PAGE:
How to Become a Notary in Michigan

A Notary, or Notary Public, is an official appointed by the state to perform certain fraud deterring acts, such as witnessing the signing of important documents to ensure the identity of those signing, as well as their mental capacity to do so [1]. To become a Notary in Michigan, follow the steps below:


  1. Image titled Become a Notary in Michigan Step 1
    Determine if you are eligible to become a Notary. To qualify to become a notary in the state of Michigan you must meet certain requirements. To be eligible, you must: [2]:
    • Be at least eighteen (18) years old.
    • Be a resident of, or own a business, in Michigan.
    • Be a United States (“U.S.”) citizen or have proof of legal presence in the U.S. Proof legal presence means a valid Visa or Green card.
    • Be able to read and write in English. English does not have to be your first language, but you must be able to read and write fluently in English in order to be able to understand the various documents you will be notarizing.
    • Not have been convicted of any felony within the past 10 years. If you have been convicted of a felony, the 10-year period includes completion of the sentence for that crime, any term of imprisonment, parole, or probation, and payment of all fines, costs, and assessments.
    • Not have not been convicted of 2 or more misdemeanor offenses involving a violation of the Michigan Notary Public Act within a 12-month period while commissioned, or 3 or more misdemeanor offenses involving a violation of the Act within a 5-year period regardless of being commissioned.
    • Not be currently incarcerated. Current inmates are not eligible to serve as a Notary Public in the state of Michigan.
  2. Image titled Become a Notary in Michigan Step 2
    Read the Notary Public Act. Every person commissioned as a Notary Public in the state of Michigan is required to learn the notarial laws before notarizing any documents. Applicants for commission as a Notary will have to sign a declaration, stating that they have read the Notary Public Act, before being commissioned. You can find an electronic copy of the act on the Legislature’s website here in pdf format.
  3. Image titled Become a Notary in Michigan Step 3
    Purchase a surety bond. The state of Michigan requires Notary applicants to obtain a surety bond in the amount of $10,000, unless the applicant is a licensed attorney. A bond will cost between $50 and $100, and may be obtained from your insurance agent, or one of the surety agencies listed on the Department of Licensing and Regulatory Affairs’ website here.
  4. Image titled Become a Notary in Michigan Step 4
    Download and complete an application. An Application for Michigan Notary Public Commission can be found here in pdf format. When completing the application:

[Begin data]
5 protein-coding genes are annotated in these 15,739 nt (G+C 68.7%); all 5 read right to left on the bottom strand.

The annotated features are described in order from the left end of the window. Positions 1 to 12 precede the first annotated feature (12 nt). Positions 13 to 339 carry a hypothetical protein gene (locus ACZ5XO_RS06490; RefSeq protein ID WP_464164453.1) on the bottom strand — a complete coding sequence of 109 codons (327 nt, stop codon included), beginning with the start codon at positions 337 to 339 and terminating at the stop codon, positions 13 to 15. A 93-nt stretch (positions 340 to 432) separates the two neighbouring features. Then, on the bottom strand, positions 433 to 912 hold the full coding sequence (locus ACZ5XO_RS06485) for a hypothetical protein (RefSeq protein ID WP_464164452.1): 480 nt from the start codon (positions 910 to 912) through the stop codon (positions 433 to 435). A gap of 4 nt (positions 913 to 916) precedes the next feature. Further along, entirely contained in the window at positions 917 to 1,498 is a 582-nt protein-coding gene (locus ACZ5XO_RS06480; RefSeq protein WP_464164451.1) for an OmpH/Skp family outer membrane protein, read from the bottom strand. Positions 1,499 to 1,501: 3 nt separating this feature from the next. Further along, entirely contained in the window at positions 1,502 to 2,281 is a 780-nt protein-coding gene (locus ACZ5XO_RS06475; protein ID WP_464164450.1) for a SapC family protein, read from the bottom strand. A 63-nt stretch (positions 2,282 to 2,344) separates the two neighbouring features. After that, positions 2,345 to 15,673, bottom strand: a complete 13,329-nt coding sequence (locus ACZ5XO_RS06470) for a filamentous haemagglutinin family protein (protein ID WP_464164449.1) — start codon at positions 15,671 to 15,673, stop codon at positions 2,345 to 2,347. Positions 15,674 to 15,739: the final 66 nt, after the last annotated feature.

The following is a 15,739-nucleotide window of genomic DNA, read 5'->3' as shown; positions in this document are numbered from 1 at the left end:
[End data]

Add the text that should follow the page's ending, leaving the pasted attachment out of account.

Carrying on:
• Be sure to complete all fields, typing or printing neatly in blue or black ink.
    • Be sure that your signature matches the “Commissioned Name” field on the bottom left of the application [3]. For example, if your name is Jane Lynn Doe, your commissioned name may be Jane Lynn Doe, J. Lynn Doe, J. L. Doe, J. Doe, Jane Doe, or any combination of your names and initials that you choose.
    • Print, but do not sign the application. You will sign your application later in front of the County Clerk.
  5. Image titled Become a Notary in Michigan Step 5
    File your bond and take the oath of office. Take your completed application and proof of bond to the County Clerk’s Office in the county in which you live, or if you do not live in Michigan, in the county in which you own a business. The Clerk will administer an oral or written oath, have you sign your application, and take your filling fee. The filing fee in most counties is $10, but you may want to call ahead for the exact amount in your county, as well as for accepted methods of payment.
  6. Image titled Become a Notary in Michigan Step 6
    Submit your completed application. Mail your completed application to the Michigan Department of State, Office of the Great Seal, 7064 Crowner Drive, Lansing, MI 48918, along with your check or money order for $10, payable to the “State of Michigan”.
  7. Image titled Become a Notary in Michigan Step 7
    Wait for your commission card to arrive. You will receive your commission card via mail at the address your provided on the application within fourteen (14) business days of the date the Department of State receives your application.


  • The state of Michigan does not require a notary stamp or seal. You are free to use one, however, if you choose, and may purchase one from any office or notary supply store you choose.
  • In order to avoid delays in processing of your application, be sure that your address on your driver’s license or state issued photo identification match. If they do not, you may submit a change of address form to any Secretary of State Branch office. You can find a change of address form here.


  • You may not act as a Notary Public until you receive your commission card from the Department of State [4].

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